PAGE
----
If a deadline day can have a winner, Yzerman was it, at least among the buyers.
Yzerman was able to piece together a deal with the Blueshirts’ GM Jeff Gorton that sent McDonagh and centre J.T. Miller south for a fairly significant bundle of players and futures: Vladislav Namestnikov, Brett Howden and Libor Hajek – who were selected by Tampa Bay in the first and second rounds of the 2016 draft respectively – a first-round pick this season and a conditional pick in 2019 – a second-rounder that would be upgraded to a first if the Lightning win the Cup this June or next.
Those are a lot of chips to push in, the most attractive being the 25-year-old Namestnikov, who’s on pace to score 30 goals or so this season and has raised his game with arbitration looming.
Still, Yzerman was able to get a rock-solid, all-situations blue-liner at age 28 with almost 100 games of NHL playoff experience and without any history of significant injury. If the GM were picking a player out of a catalogue, given his team’s needs, he’d be looking for McDonagh or a variation thereof.
The Lightning are the league leaders in goal scoring and the power play, led by Nikita Kucherov and Steven Stamkos, is a light show. If there was a target area it was the blue-line and, as Yzerman said, McDonagh “was at the top of the list.”
Yzerman made it sound like he hadn’t really burned up the phone lines in the days leading up to the deadline – in fact, in calling it “relatively quiet up to today.” If the deal was done as quickly as he’d have you believe, then it’s pretty remarkable because he had to move a lot of pieces, none of them Tampa Bay’s most prominent talents on entry-level contracts: centre Brayden Point, 21, and 19-year-old rookie defenceman Mikhail Sergachev.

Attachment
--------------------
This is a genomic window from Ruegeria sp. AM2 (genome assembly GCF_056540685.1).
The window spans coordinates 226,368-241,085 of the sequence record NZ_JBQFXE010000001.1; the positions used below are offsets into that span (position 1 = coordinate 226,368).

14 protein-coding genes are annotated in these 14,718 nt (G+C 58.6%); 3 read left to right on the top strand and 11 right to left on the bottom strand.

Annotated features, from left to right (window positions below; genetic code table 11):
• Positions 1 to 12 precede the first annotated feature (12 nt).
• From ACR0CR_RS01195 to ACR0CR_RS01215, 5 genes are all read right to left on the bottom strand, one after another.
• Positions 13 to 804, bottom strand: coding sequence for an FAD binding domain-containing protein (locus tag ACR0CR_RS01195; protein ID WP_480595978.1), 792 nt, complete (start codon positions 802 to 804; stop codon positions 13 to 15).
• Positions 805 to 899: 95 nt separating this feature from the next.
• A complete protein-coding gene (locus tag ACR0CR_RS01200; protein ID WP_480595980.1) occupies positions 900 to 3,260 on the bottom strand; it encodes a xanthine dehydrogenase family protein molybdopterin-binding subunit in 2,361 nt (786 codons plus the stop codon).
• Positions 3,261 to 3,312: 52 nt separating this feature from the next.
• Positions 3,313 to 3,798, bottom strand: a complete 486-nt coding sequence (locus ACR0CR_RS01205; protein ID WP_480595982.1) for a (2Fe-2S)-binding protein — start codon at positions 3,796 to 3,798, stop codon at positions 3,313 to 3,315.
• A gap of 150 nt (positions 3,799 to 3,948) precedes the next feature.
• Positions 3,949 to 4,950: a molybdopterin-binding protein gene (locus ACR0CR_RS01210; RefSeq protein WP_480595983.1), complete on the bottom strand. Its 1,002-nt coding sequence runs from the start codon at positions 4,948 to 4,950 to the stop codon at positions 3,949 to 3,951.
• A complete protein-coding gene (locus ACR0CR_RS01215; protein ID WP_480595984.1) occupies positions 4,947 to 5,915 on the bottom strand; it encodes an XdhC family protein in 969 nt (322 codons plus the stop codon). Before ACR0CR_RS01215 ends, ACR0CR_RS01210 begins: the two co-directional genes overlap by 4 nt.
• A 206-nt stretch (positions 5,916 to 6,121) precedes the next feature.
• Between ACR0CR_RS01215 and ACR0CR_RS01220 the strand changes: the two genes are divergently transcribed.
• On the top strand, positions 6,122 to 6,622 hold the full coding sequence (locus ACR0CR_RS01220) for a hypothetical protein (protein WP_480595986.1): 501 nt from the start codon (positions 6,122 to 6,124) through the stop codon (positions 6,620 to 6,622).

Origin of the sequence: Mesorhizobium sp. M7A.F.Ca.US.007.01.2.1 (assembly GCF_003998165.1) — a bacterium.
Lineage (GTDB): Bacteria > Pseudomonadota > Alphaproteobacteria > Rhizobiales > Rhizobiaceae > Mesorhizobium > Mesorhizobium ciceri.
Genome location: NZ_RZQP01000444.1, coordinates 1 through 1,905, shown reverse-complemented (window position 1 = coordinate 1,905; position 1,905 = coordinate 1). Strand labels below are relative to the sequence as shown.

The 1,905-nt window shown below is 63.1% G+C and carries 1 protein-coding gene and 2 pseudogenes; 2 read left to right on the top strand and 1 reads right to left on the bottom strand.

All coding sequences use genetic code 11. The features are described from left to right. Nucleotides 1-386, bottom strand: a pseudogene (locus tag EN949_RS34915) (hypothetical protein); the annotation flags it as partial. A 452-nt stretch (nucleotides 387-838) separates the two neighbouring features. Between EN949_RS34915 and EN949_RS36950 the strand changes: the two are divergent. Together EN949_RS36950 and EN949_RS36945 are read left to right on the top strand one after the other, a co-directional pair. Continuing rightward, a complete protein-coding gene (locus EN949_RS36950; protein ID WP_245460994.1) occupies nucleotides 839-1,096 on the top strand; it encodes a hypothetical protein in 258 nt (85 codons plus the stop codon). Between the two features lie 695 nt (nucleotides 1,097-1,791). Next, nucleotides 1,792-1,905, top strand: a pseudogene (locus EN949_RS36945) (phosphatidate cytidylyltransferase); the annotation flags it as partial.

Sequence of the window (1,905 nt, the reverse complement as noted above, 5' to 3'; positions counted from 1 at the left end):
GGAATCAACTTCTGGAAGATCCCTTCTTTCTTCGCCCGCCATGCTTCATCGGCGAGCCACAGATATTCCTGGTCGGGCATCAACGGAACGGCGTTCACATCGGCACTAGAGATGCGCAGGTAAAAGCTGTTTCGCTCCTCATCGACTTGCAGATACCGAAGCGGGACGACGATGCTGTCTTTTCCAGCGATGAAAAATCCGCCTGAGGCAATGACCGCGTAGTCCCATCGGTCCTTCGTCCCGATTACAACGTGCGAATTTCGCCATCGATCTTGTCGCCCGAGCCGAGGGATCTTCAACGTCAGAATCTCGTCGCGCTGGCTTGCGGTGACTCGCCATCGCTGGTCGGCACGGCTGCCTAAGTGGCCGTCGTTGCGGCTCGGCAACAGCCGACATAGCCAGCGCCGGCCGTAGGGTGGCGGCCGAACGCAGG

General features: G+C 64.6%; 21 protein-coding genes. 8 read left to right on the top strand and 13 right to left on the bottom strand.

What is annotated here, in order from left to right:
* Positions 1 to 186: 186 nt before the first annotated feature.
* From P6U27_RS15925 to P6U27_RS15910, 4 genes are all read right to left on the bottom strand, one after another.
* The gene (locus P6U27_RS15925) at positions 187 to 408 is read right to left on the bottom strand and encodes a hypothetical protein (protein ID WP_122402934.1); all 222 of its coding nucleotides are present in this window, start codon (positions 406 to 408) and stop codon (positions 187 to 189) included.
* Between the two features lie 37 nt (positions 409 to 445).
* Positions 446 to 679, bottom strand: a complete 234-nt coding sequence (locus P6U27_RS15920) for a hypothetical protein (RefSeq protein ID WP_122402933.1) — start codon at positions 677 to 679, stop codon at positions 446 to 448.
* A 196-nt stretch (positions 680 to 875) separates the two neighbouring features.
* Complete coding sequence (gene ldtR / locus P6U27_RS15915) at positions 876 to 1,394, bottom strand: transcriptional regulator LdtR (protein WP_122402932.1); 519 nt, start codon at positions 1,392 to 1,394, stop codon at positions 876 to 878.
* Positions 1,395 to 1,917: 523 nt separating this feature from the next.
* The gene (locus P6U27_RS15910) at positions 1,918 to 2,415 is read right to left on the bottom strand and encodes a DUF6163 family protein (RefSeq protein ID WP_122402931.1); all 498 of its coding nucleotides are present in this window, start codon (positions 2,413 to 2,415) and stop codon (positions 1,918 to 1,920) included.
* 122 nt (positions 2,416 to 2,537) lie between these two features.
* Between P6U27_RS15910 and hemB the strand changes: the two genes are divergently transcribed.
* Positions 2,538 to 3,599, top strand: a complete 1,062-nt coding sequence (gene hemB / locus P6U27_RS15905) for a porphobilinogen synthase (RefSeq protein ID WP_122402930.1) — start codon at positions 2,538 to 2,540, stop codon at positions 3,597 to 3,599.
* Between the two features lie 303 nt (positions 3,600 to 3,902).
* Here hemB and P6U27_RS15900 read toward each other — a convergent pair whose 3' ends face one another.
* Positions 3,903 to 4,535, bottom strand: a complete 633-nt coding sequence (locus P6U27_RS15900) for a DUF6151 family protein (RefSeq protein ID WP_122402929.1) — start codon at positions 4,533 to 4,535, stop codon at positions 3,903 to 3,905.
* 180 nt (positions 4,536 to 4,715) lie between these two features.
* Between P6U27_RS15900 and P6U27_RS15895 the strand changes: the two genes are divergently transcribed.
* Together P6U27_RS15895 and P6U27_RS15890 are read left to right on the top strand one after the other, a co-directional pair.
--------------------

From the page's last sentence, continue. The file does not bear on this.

“I don’t look at it as all-in,” Yzerman said. “Ryan has another year on his contract. He has a lot of hockey left in him. J.T. Miller is two years away from being a free agent. We’re trying to give ourselves a better shot at winning a Stanley Cup. We’re not throwing everything in and, if we don’t win this year, we have to start over.”
Added value for the Bolts: McDonagh will be reconnecting with four players who moved from Manhattan to the Gulf coast the last few seasons. It all fits together so nicely.
Though the Lightning have shown the way in the Atlantic Division from the get-go this season the Toronto Maple Leafs were in a position to draw with two points with a win Monday night. And while the Lightning have been better than OK in this calendar year, 14-10, you had a sense that maybe, maybe they had peaked sometime before Christmas.
The conventional wisdom is that a deadline acquisition refocuses players whose attention might wander in even a good season. McDonagh is both an addition and a catalyst.
McDonagh’s name wasn’t the biggest in chatter leading up to the deadline but you have to suppose that Erik Karlsson of Ottawa (for now) wasn’t likely to move. That rumour, well-founded or not, that Yzerman was chasing Karlsson was an appealing narrative, given that Karlsson had played for Sweden beside the Bolts’ Victor Hedman. And, of course, when he’s right Karlsson is a nonpareil blue-liner – there’s no one quite like him.
Even though Yzerman had a fair number of assets at his disposal, how he’s going to make a Karlsson acquisition work cap-wise was hard to see. Of course, Yzerman declined to dive into any specifics of talks about Karlsson, if there were any at all.
The Ottawa Senators GM Pierre Dorion might have been taking calls or even making them, but the market narrowed on his defenceman if the deal hinged on a team acquiring Bobby Ryan and his onerous contract. For Dorion to get fair value for Karlsson (and to justify the public roasting that would await him) the GM would have needed to have a bunch of his peers queued up and on hold, a heated auction. It always seemed that a deal of this size was more likely to get done at the draft, when teams could undertake a reset.